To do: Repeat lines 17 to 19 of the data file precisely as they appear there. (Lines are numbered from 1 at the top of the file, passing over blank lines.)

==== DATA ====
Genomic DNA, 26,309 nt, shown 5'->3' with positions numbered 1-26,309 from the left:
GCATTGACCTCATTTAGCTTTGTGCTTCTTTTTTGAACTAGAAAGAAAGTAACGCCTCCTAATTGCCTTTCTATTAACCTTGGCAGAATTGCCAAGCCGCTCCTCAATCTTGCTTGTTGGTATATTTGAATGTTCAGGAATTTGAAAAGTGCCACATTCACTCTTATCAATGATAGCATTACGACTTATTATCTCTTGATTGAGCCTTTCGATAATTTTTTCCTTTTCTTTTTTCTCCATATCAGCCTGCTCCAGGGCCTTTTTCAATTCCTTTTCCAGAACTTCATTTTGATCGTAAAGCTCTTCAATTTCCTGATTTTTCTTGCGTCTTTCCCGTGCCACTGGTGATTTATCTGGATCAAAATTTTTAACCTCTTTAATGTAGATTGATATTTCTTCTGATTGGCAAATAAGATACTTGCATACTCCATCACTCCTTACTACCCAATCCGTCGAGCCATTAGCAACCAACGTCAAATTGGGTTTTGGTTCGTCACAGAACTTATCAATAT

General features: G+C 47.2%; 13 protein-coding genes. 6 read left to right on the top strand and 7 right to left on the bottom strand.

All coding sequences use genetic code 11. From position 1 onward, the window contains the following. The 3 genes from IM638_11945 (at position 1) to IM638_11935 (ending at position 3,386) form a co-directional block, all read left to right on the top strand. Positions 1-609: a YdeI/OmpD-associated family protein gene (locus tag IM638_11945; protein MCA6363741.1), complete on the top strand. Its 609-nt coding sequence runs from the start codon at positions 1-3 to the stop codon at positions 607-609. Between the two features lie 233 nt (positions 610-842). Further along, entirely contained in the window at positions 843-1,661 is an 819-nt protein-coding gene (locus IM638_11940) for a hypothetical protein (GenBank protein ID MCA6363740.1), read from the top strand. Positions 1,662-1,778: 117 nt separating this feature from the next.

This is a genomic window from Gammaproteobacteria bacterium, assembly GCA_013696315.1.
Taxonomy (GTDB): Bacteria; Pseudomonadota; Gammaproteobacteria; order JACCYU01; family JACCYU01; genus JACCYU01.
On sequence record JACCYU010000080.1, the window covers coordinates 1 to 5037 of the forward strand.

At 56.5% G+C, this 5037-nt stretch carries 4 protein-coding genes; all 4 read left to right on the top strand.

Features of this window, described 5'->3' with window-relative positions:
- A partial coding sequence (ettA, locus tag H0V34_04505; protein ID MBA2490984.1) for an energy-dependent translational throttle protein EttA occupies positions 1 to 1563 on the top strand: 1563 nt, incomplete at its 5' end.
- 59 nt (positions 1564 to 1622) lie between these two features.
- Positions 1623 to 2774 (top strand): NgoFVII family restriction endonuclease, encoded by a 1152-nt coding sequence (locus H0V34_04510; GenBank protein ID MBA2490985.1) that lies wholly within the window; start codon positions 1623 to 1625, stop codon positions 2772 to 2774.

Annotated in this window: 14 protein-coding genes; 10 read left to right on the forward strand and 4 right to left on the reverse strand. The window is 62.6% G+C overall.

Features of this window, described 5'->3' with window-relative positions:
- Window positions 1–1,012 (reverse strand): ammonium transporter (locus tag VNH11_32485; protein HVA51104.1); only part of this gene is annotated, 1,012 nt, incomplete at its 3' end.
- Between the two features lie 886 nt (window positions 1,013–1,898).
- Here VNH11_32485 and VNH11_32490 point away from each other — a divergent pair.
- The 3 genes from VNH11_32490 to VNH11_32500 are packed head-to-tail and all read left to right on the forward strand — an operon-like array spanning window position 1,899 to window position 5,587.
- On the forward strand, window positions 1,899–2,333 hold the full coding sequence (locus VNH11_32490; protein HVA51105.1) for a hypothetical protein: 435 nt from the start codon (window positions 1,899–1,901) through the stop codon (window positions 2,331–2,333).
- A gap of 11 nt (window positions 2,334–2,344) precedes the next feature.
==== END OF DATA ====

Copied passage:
- Here VNH11_32485 and VNH11_32490 point away from each other — a divergent pair.
- The 3 genes from VNH11_32490 to VNH11_32500 are packed head-to-tail and all read left to right on the forward strand — an operon-like array spanning window position 1,899 to window position 5,587.
- On the forward strand, window positions 1,899–2,333 hold the full coding sequence (locus VNH11_32490; protein HVA51105.1) for a hypothetical protein: 435 nt from the start codon (window positions 1,899–1,901) through the stop codon (window positions 2,331–2,333).